And even then it’s still probably okay, but your baby might have some GI upset and some irritability, especially cuz they’re so small and also please get cleared to work out by your provider before you go like doing pre-work workout and strength training at four weeks. Yeah. So that’s rough.
Also, I just find this hilarious. Does anybody call their doc any doctor randomly just from the phone book and be like, I got a question about blah, blah, blah? This happens to me a lot. I get those too sometimes and they’re really funny. But I have to say that I hate that question and all related questions of can I eat or drink this totally normal like food thing while breastfeeding and I’m, I know it’s like it comes from a place of nervousness and insecurity and it’s fine.
I just get so frustrated because I’m like, the simple answer is probably like a 99% yes. The complicated answer is like, let me look at the ingredients. Let me see what the heck is in there. Also, I don’t know you. I, yeah. Usually it’s like people I don’t know, online or whatever, and I’m like, oh God, like, it’s probably fine, but if I look at the ingredients I’m like, I don’t know.
We don’t have studies on all these random supplements, but also like, oh no, fine. It’s probably fine. Right? And also like I don’t have your labs or your history like.
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Okay, I’m gonna pull another anonymous question from our Facebook group, and this person is asking, when does engorgement go away for good? She’s two weeks postpartum, pumps every three hours on the dot because her baby is sleeping, having trouble waking for feeds, falls asleep while feeding, stuff like that.
So mostly he’s bottle feeding. And you know, Google told her it resolves in the first week. She’s obviously passed that and frustrated. I have an answer. So if you are exclusively breastfeeding, not using a haakaa, not pumping, not bottle feeding, then yes, your engorgement should technically resolve in the first week.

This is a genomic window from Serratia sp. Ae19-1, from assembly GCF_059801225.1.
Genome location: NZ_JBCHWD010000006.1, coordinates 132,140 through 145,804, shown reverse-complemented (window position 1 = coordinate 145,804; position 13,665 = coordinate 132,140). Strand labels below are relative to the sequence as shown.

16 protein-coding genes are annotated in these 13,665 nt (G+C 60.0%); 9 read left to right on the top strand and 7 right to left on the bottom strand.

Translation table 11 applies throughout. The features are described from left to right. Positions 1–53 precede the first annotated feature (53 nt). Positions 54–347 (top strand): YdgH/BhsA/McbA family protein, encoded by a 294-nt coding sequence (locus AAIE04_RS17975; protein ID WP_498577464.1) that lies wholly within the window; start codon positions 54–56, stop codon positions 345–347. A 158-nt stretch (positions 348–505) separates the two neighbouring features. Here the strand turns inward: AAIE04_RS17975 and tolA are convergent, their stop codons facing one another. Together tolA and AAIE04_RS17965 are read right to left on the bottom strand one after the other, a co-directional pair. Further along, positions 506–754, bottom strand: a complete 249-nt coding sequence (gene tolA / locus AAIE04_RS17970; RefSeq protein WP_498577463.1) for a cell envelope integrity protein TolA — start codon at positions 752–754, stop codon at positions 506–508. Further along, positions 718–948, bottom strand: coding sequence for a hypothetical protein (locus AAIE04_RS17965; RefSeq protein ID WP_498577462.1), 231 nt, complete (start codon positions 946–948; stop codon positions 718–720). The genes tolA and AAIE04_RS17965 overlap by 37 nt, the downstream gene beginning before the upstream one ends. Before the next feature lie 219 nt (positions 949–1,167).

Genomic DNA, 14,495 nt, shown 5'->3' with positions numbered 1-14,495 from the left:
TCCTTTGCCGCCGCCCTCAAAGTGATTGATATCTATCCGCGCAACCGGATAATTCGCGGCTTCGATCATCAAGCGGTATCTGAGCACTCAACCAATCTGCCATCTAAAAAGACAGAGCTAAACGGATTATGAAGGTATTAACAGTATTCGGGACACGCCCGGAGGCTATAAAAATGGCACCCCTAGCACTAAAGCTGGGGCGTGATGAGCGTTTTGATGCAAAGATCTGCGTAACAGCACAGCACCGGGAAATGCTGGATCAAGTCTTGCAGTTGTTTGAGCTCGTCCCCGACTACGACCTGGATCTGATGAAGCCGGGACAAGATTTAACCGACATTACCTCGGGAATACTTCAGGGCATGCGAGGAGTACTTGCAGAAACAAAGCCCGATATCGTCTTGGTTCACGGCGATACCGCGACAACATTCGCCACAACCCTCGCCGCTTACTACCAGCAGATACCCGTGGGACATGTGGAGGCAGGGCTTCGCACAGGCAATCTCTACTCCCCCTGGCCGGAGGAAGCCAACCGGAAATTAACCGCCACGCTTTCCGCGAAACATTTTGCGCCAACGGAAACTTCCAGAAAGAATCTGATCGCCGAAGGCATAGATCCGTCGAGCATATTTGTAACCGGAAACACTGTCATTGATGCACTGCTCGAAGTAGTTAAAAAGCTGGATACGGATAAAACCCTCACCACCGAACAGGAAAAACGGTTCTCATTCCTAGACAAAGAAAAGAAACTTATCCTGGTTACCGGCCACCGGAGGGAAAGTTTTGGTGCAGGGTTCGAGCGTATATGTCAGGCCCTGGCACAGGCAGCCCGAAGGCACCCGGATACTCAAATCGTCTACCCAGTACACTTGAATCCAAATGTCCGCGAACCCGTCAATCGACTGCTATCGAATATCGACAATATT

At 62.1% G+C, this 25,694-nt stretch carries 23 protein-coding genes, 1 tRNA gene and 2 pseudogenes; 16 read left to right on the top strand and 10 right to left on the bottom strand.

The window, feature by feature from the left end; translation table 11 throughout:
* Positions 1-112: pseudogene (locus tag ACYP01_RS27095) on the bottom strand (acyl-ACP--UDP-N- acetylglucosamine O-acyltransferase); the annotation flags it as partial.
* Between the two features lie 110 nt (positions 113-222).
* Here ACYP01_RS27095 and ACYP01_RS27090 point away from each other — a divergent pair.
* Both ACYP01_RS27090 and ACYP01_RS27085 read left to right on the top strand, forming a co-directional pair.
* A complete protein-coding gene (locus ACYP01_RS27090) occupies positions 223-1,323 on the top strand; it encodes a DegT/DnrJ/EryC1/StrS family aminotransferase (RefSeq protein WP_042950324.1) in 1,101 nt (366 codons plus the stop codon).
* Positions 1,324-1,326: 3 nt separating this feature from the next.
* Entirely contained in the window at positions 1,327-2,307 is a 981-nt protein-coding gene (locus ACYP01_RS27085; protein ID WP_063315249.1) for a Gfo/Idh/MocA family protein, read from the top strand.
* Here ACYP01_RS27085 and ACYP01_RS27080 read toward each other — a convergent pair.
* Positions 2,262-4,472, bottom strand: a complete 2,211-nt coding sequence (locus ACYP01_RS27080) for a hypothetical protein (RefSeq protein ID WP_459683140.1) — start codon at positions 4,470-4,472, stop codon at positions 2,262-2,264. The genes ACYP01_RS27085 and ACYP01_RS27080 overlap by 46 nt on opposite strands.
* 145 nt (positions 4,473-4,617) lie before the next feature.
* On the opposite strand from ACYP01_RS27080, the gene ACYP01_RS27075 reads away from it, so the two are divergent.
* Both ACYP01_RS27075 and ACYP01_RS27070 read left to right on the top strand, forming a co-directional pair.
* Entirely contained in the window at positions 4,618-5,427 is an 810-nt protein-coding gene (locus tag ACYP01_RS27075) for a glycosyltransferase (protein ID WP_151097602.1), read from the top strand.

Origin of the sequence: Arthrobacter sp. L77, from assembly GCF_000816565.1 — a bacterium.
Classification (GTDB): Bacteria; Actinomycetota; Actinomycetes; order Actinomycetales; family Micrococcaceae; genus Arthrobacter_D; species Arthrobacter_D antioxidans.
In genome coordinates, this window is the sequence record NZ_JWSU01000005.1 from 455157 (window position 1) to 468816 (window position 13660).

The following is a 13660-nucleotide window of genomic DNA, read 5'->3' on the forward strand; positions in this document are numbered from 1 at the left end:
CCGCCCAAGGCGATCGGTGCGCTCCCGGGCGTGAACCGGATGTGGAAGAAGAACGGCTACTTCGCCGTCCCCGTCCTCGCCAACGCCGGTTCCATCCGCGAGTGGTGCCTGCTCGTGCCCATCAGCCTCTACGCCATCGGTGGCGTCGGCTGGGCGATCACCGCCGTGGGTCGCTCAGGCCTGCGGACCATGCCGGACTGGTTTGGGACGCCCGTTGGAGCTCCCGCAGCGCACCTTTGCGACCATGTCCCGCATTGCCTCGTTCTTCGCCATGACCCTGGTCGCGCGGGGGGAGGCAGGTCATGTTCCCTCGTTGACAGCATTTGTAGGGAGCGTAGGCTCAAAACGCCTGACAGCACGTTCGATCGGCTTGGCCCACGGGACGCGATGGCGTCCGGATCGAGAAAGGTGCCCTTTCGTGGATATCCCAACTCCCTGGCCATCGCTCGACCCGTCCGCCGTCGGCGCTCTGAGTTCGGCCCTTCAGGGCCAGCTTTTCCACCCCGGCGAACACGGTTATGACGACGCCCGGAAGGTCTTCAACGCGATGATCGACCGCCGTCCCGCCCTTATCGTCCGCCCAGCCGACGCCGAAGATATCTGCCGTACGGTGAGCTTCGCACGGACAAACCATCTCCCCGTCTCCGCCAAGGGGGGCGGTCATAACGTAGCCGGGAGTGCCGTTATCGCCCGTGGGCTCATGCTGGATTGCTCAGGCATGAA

However, if you are stimulating your breasts artificially in any way, either by itself or in addition to directly latching your baby, you are essentially creating a bit of an oversupply, over stimulation, and we are going to extend that initial engorgement phase beyond two weeks sometimes. So I’ve seen this happen, especially with the haakaa. So I love the haakaa as a tool for collecting additional milk in the beginning.
Easy to do. Our body often has more than it needs, but I usually try to limit people to three ounces extra a day total, not per time. Mm-hmm. So if you’re getting one ounce every time you nurse and you nurse eight times, you’re getting an extra eight ounces a day. Do the math on what that looks like after a month.
That’s a lot of milk folks. So I usually recommend just limiting yourself to three and usually that still does extend the engorgement phase, but not beyond two weeks, and it depends on the person. And the key with being an exclusive pumper or close to it, is still being responsive with your milk expression to how much your baby is eating.
So trying not to express more milk than that, or not significantly more. And I have had cases in just totally normal, like, you know, we’re breastfeeding responsively and whatever where people’s engorgement or feeling of engorgement, but not necessarily actually like being so engorged, maybe can’t latch, you know, they just feel full, maybe hot, itchy, things like that.
Sometimes that does last for a couple more weeks because that just comes down to like tissue elasticity and your specific nerves and your specific like neural pathways. Mm-hmm. And also, how much fluid did you have to start with? Were you a three day induction that turned into a C-section? Because at that point you’re gonna be super fluid overloaded, which is going to tax your lymph system, which is desperately trying to drain all of that extra fluid out.
And that process is gonna take longer too. So it kind of depends where you start at baseline, how much additional milk you’re expressing and that’s it. Okay. Well, I think that was a really fun lightning round. Okay, we gotta go. We love you guys. Thanks for listening to another episode of the Milk Minute Podcast.
The way we change this big system that is really not made to support us is by educating ourselves, our friends and family, and sharing resources like this one. And don’t forget to ask questions. If you found value in the episode that we produced for you today, you can support us for as little as 25 cents an episode at our Patreon, which is our behind the scenes VIP Club of humans.